The Prince Regent (later King George IV) was a bit of a man about town and used to enjoy his breaks in Brighton before minor inconveniences like reigning got in the way, and it was to his specifications that the Royal Pavilion was built. The original building was started in 1787, and the building was expanded on up until 1823. It is based in central Brighton and is now owned by the local authority. Parking in the city centre is a nightmare so I suggest walking if you can or using local public transport - the station is 10-15mins walk away.
Admission was £9.80 (concessions are available, as are family and group tickets. Discounted prices are also available to local residents) which may seem a bit steep but I think it is worth it. We arrived one sunny Sunday in the afternoon and handed over our dosh to the distracted receptionist who seemed unimpressed with her ticket machine. So distracted in fact, that she forgot to tell us about the included audio tour. It wasn't until we got into the first room and saw the numbered indicators that we realised there was one available, and back tracked to reception. They are available in several languages and there was a children's version too. I found the audio tour very informative, but if you prefer to not use it, they do have a board in each room describing its function. The audio tour describes the Prince as a person, as well as that period in history, and not just the building, so you will hear lots of information. However, parts can be skipped if not to your taste. There is probably a guide book too, but I expect the receptionist forgot to tell us again.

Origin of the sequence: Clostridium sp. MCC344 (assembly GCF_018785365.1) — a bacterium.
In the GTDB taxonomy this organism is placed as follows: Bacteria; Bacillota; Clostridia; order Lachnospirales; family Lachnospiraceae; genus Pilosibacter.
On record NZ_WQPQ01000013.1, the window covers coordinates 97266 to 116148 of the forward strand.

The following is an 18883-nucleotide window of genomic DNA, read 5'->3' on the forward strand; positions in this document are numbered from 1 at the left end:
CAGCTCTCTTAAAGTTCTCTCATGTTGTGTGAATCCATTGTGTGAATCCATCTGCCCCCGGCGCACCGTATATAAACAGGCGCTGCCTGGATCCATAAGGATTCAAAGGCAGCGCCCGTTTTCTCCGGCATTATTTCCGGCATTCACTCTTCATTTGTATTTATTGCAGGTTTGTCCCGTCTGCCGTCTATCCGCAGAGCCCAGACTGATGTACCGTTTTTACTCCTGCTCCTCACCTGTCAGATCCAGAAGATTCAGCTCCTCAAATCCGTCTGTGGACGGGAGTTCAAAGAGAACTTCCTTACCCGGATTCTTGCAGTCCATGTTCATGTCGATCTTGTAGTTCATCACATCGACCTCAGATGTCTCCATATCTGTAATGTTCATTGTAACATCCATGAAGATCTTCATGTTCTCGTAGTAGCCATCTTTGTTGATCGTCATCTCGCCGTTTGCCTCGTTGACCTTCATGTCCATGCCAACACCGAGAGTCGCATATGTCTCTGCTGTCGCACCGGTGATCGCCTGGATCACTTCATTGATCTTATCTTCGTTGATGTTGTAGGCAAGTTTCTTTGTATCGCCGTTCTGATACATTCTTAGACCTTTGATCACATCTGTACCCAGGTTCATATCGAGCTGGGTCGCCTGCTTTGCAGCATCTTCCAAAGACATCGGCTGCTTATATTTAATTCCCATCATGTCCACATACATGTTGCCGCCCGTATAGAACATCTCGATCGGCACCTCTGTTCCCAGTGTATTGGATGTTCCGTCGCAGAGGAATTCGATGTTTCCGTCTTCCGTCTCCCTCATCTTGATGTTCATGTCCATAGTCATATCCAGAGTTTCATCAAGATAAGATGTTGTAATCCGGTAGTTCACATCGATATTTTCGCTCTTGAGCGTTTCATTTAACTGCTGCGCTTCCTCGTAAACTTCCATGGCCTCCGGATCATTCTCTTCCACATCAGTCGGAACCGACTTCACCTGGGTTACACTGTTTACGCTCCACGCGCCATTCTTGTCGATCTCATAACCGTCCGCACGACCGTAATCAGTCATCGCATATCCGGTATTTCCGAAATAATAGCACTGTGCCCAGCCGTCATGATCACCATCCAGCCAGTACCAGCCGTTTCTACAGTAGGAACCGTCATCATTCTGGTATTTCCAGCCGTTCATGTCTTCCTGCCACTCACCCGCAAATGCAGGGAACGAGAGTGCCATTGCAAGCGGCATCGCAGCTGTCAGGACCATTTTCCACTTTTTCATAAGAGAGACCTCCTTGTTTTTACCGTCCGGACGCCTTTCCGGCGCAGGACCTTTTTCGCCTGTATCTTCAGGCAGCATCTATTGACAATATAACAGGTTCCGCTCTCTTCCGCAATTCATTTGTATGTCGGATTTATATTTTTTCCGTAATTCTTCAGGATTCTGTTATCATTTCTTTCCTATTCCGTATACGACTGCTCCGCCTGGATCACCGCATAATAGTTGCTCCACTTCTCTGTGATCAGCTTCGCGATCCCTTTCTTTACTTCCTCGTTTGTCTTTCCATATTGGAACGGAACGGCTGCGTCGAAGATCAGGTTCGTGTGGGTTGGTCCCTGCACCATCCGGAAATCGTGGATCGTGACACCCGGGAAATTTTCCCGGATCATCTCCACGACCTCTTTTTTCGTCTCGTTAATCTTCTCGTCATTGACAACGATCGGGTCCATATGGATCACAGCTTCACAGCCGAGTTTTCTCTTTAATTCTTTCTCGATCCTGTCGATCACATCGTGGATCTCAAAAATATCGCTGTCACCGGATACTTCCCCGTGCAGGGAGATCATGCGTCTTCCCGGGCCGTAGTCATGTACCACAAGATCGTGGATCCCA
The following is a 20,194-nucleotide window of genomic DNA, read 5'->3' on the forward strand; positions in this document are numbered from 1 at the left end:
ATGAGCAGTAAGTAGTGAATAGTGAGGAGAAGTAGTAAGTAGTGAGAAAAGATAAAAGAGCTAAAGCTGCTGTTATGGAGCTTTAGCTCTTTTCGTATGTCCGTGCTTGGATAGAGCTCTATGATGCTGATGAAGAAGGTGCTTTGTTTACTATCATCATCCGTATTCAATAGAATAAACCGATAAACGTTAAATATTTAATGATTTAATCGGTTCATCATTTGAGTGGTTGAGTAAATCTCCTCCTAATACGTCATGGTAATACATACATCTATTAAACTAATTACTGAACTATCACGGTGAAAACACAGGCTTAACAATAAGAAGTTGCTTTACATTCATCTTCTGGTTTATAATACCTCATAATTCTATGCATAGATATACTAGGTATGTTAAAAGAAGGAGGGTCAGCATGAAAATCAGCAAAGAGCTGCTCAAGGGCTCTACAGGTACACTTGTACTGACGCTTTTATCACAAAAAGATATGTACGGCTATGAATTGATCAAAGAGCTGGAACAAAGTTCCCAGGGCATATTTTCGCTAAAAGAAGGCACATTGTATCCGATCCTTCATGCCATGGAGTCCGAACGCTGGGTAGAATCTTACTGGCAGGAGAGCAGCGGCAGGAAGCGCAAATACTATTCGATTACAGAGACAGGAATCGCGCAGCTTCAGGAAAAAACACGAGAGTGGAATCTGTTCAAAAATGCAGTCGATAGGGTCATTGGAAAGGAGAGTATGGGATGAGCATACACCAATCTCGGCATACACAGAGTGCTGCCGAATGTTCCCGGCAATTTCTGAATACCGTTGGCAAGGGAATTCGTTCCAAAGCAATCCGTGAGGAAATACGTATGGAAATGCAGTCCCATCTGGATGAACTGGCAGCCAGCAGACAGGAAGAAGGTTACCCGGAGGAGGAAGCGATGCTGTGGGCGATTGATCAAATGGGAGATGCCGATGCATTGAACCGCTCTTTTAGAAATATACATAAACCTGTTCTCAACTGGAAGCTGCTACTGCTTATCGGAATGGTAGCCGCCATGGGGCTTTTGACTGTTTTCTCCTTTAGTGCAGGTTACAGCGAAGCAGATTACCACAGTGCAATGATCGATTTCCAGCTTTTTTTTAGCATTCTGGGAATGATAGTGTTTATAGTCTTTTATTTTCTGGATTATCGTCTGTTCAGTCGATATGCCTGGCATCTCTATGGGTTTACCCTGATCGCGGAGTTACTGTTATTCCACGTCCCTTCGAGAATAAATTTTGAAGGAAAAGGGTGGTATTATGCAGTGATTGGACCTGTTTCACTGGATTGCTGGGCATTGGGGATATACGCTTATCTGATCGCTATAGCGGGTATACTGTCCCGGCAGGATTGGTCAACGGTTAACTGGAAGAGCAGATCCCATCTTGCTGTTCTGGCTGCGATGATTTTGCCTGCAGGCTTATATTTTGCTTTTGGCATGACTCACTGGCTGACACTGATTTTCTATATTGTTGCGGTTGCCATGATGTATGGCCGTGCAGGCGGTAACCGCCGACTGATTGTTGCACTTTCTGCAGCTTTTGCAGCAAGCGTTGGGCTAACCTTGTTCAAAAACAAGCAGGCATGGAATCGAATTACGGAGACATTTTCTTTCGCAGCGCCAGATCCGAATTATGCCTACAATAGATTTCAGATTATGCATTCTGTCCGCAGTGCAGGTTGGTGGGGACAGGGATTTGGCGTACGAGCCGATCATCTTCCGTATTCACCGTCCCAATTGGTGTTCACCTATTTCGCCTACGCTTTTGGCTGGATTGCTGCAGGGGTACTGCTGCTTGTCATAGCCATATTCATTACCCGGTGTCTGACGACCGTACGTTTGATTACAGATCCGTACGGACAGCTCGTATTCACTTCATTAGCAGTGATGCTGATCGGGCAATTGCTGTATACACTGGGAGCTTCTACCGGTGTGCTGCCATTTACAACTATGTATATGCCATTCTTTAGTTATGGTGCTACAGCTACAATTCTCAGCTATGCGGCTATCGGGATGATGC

The land originally belonged to a farmhouse which was bought by the Prince and done up to become the more modest Marine Pavilion. John Nash took it over in 1815, after George became Regent and turned the building into what we see today. The nearby Brighton Museum and Brighton Dome Theatre were originally his stables. This fellow didn't do things by halves. I am not going to describe every room we visited, but I am going to mention a few personal highlights. Much of the style of the Pavilion is chinoiserie, which is Oriental influenced and was a very fashionable at the time and a favourite with the Prince.
As both Prince and King, George loved entertaining and the ladies. The largest room and one of the most impressive is the Banqueting room. It is a long and tall room dominated by a magnificent chandelier. The chandelier is 30 foot long and reported to weigh a ton. The chandelier is set in the recess of one of the domes which has palm leaves painted on it. There are a number of palm leaves made from copper, if I recall correctly, attached to the painted dome to give it a three dimensional effect. From here a silver dragon 'holds' the chandelier in his claws. Within the chandelier are smaller dragons 'breathing fire' into lotus flower shades as well as countless shimmery crystals. Subtle it isn't.
Another opulent and very over the top room is the Music Room decorated in rich reds and blues with lots of gold.